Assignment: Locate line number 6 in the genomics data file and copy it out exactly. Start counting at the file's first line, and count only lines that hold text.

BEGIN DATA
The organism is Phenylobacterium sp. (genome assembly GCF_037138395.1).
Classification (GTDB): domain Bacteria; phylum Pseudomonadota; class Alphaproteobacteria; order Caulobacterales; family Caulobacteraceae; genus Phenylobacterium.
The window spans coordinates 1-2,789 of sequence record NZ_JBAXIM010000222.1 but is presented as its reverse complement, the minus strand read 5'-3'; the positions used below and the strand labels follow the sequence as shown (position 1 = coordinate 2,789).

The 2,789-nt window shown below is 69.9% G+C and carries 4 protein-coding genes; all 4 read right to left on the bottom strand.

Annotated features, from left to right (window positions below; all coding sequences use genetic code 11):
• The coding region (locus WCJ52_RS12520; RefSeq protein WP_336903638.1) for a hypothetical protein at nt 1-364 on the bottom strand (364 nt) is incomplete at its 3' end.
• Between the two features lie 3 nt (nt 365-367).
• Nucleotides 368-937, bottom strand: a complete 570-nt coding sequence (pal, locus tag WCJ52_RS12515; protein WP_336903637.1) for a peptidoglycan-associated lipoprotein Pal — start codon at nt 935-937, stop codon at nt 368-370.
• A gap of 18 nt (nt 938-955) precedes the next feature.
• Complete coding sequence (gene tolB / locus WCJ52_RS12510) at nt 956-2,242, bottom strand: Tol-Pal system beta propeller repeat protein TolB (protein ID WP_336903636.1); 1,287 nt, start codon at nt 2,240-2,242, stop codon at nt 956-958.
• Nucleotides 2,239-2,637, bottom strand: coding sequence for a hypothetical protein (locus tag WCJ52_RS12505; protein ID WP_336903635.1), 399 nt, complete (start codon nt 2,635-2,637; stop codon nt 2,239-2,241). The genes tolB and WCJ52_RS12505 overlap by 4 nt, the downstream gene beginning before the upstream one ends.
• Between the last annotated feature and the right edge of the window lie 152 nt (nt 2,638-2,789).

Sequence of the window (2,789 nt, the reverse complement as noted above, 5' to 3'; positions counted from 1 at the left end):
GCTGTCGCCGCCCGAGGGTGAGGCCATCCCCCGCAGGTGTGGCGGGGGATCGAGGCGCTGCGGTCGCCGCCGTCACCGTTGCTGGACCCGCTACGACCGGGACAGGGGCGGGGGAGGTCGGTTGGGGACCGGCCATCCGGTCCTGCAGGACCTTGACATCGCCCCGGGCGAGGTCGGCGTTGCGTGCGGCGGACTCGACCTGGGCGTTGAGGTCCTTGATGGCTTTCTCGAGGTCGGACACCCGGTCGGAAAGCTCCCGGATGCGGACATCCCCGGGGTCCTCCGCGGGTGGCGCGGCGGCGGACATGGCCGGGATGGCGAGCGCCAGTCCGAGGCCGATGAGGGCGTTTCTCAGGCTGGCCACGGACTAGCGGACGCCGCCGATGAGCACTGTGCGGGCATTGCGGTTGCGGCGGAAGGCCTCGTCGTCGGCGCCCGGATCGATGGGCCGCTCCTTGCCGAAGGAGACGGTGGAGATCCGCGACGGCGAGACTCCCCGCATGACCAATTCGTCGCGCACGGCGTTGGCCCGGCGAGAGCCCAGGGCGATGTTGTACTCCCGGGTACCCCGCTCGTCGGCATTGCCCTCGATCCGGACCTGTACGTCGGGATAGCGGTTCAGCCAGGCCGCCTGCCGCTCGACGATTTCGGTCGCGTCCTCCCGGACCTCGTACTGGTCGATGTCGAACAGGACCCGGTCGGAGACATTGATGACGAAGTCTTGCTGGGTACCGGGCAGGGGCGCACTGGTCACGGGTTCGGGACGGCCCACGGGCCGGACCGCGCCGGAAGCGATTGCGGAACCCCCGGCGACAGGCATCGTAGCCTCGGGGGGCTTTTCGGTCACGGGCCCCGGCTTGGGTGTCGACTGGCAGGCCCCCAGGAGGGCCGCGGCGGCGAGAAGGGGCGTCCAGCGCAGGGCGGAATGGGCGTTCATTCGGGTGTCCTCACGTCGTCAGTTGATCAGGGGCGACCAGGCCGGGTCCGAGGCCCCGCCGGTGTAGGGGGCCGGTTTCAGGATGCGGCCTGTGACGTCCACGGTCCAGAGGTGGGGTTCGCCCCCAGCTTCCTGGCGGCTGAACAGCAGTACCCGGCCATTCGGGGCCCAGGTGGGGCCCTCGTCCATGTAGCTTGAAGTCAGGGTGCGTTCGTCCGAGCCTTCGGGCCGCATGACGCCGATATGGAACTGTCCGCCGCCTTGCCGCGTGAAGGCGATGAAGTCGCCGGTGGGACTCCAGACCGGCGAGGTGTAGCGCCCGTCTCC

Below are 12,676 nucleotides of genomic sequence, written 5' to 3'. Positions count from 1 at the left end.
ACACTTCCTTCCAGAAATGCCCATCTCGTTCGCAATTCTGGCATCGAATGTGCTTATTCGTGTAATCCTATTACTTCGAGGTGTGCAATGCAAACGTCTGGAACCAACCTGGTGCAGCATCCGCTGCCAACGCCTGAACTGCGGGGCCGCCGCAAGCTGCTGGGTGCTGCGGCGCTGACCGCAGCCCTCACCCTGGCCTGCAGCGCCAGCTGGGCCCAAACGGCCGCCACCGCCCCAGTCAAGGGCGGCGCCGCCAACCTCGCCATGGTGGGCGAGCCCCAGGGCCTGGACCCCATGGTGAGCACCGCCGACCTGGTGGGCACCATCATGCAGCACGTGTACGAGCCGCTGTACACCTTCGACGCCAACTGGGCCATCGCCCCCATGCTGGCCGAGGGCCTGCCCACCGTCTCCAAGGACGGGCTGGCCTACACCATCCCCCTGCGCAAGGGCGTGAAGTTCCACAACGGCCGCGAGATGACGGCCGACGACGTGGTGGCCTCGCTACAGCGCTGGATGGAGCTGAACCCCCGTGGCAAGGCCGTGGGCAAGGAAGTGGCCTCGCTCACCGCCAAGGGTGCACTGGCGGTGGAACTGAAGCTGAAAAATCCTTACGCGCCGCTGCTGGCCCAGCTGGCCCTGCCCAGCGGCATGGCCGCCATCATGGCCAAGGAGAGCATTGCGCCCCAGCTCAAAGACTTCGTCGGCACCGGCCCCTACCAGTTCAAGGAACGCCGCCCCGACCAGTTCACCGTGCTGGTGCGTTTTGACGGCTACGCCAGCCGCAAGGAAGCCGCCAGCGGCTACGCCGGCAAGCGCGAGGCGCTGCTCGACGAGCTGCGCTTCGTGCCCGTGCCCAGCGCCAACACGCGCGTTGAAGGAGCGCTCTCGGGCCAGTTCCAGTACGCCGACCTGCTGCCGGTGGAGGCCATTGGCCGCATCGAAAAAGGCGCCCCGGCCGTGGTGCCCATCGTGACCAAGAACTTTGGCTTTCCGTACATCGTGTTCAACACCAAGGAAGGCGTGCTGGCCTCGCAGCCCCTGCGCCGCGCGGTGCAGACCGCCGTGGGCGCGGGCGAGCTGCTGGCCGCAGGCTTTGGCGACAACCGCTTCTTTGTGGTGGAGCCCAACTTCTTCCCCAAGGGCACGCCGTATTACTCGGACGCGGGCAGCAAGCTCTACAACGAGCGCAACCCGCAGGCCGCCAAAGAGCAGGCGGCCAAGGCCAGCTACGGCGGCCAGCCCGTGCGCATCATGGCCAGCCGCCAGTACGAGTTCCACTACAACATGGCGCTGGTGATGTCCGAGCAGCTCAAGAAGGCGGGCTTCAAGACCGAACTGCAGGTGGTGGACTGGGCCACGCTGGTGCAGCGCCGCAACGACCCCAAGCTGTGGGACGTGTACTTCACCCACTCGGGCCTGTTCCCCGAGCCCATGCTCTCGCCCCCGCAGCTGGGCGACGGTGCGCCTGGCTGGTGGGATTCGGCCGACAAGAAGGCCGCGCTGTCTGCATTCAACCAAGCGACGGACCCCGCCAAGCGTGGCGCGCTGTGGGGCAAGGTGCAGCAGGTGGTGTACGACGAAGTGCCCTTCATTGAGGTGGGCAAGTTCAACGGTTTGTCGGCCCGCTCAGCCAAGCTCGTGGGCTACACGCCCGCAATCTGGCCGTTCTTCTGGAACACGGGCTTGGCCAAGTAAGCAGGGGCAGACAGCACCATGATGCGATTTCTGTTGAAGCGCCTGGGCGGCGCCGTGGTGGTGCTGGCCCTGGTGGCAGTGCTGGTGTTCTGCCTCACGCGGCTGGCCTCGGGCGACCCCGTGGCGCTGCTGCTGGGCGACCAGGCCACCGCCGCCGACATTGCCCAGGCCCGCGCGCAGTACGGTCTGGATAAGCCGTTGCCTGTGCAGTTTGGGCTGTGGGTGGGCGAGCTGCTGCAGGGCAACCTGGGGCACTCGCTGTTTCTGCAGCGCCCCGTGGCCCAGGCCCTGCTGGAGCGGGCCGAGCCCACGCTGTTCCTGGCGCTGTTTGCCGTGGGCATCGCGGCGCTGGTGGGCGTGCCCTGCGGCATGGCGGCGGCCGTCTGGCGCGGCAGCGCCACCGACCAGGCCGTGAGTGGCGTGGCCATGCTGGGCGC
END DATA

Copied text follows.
• The coding region (locus WCJ52_RS12520; RefSeq protein WP_336903638.1) for a hypothetical protein at nt 1-364 on the bottom strand (364 nt) is incomplete at its 3' end.